“The primary objectives of the trial were to evaluate the safety and initial side-effect profile of CIS43LS,” the study investigators stated. “Secondary objectives were to assess the pharmacokinetic properties and efficacy of CIS43LS in preventing malaria after controlled human malaria infection.”

During the first half of the trial, 21 participants were given one dose of CIS43LS by either an intravenous infusion or an injection under the skin. The infusions ranged from 5–40 mg/kg body weight, and the subcutaneous injections were 5 mg/kg. Investigators followed the participants for six months to determine whether the infusions and subcutaneous injections of the various doses of the experimental antibody were safe and well tolerated. In addition, the team measured the amount of CIS43LS in the blood to determine its durability over time.

In the second half of the trial, six participants who had received an intravenous infusion during the first half of the trial continued to participate. Four of these participants received a second antibody infusion while the other two did not. In addition, four new participants joined the study and received a single intravenous infusion of CIS43LS. Another seven people joined the study as control participants who did not receive the antibody.

All participants in the second half of the trial provided informed consent to be exposed to the malaria parasite in what is known as a controlled human malaria infection (CHMI). In this procedure, volunteers are exposed to P. falciparum through bites of infected mosquitos in a carefully controlled setting. They are then closely monitored by medical staff for several weeks and promptly treated if they develop malaria. CHMI has been used for decades to generate information about the safety and protective effect of malaria vaccine candidates and potential antimalarial drugs.

Nine participants who had received CIS43LS and six participants who served as controls voluntarily underwent CHMI and were closely monitored for 21 days. Within that period, none of the nine participants who had received CIS43LS developed malaria, but five of the six controls did. The participants with malaria received standard therapy to eliminate the infection.

Among the nine participants who received CIS43LS and were protected, seven underwent CHMI approximately four weeks after their infusion. The other two participants had received their sole infusion during the first half of the study and were infected approximately nine months later. These results indicate that just one dose of the experimental antibody can prevent malaria for 1–9 months after infusion. Collectively, the data provide the first evidence that administration of an anti-malaria monoclonal antibody is safe and can prevent malaria infection in humans.

There were also no evident safety issues with the antibody administration. “In this small Phase I trial, no safety concerns associated with CIS43LS were identified after one or two intravenous administrations, as well as after subcutaneous administration,” the team noted. “There were no infusion-related reactions or dose-limiting toxic effects.”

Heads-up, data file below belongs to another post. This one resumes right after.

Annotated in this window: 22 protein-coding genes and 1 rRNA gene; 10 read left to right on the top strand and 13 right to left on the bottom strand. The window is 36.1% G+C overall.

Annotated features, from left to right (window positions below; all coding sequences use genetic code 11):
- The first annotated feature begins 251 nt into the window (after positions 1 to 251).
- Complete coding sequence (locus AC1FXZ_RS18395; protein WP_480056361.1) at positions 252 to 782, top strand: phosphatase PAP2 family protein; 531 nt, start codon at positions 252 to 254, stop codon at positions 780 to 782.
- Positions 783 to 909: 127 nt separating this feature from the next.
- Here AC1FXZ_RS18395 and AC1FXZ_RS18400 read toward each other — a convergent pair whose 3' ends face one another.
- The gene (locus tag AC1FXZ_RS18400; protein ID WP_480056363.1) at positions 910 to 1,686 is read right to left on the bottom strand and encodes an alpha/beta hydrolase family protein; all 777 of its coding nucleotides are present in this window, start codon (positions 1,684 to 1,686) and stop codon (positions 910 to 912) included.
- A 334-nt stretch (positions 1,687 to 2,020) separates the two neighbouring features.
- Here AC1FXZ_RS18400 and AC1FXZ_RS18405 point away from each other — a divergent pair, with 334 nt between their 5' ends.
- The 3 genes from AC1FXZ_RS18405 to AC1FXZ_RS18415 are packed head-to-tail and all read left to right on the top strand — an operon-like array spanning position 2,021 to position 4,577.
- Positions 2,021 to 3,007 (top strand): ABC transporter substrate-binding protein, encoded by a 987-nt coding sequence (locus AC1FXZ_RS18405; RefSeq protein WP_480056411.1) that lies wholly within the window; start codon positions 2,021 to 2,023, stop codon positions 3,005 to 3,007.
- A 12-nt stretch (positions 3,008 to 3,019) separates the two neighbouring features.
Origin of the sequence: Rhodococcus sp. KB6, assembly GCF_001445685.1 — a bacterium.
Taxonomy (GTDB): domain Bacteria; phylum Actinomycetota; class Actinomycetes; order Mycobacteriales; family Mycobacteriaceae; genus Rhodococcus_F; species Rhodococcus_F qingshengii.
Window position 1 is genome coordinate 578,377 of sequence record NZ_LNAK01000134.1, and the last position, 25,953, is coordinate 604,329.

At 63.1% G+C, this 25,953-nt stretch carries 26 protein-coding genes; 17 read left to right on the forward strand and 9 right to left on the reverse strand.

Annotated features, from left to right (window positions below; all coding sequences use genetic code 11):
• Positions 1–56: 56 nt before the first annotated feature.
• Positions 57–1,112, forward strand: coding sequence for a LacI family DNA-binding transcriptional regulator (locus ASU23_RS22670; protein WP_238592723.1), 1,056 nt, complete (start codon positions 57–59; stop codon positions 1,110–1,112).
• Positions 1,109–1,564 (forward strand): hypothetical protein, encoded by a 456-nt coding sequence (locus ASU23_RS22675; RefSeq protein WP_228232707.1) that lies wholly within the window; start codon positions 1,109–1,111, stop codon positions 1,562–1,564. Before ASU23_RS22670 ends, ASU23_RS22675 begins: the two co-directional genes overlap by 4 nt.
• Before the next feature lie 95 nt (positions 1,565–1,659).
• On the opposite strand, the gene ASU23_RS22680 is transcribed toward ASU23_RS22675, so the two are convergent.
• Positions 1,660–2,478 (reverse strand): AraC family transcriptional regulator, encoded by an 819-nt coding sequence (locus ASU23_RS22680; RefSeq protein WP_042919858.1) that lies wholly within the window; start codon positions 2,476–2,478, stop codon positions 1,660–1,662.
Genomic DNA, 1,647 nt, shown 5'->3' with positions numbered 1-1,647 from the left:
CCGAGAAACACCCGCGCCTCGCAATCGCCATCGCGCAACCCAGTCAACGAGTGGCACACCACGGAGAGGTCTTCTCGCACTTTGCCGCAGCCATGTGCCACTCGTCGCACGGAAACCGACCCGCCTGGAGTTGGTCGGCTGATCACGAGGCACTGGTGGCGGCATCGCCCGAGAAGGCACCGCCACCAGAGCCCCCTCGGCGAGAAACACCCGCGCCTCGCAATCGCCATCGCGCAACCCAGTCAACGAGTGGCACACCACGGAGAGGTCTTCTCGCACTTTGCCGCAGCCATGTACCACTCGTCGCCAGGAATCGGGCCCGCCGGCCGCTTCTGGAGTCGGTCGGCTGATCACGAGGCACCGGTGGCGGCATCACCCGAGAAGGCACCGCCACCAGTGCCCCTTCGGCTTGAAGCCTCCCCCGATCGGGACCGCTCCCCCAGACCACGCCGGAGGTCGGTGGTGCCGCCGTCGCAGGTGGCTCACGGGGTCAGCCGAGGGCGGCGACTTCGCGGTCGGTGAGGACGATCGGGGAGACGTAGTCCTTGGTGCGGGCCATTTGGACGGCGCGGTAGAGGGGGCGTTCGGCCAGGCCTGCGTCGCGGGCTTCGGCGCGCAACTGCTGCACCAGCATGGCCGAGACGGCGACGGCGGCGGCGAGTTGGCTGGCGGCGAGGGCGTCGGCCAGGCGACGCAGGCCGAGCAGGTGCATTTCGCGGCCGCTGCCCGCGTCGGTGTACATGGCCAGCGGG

The team said the trial offered “two major advances” for malaria prevention. First, the region of the P. falciparum circumsporozoite protein targetetd by CIS43LS supports inclusion of the same site in next-generation vaccines. Second, the trial provides what the investigators said represents a potential path forward for passive prevention against malaria. “The observation that a single administration of CIS43LS provided protection against malaria could have potentially broad clinical application, including in the seasonal control of malaria in regions in which it is endemic and in elimination campaigns.”

To build on their Phase I findings, a larger Phase II clinical trial is now underway in Mali to evaluate the safety and efficacy of CIS43LS at preventing malaria infection in adults during a six-month malaria season. The trial is being led by Peter D. Crompton, MD, chief of the Malaria Infection Biology and Immunity Section in the NIAID Laboratory of Immunogenetics, and Kassoum Kayentao, MD, MPH, PhD, a professor at the University of Sciences, Techniques, and Technologies of Bamako, Mali. NIAID is sponsoring and funding the study, from which results are expected during early 2022.

In addition, VRC scientists are conducting further research on CIS43LS in the United States, to determine the lowest dose that protects people from malaria infection. “Passive administration of a potent monoclonal antibody that has a long half-life offers a new approach to the prevention of infection with a single administration, depending on the length of time protection is required,” the authors stated.

“Monoclonal antibodies may represent a new approach for preventing malaria in travelers, military personnel, and health care workers traveling to malaria-endemic regions,” said Seder. “Further research will determine whether monoclonal antibodies can also be used for the seasonal control of malaria in Africa and ultimately for malaria-elimination campaigns.”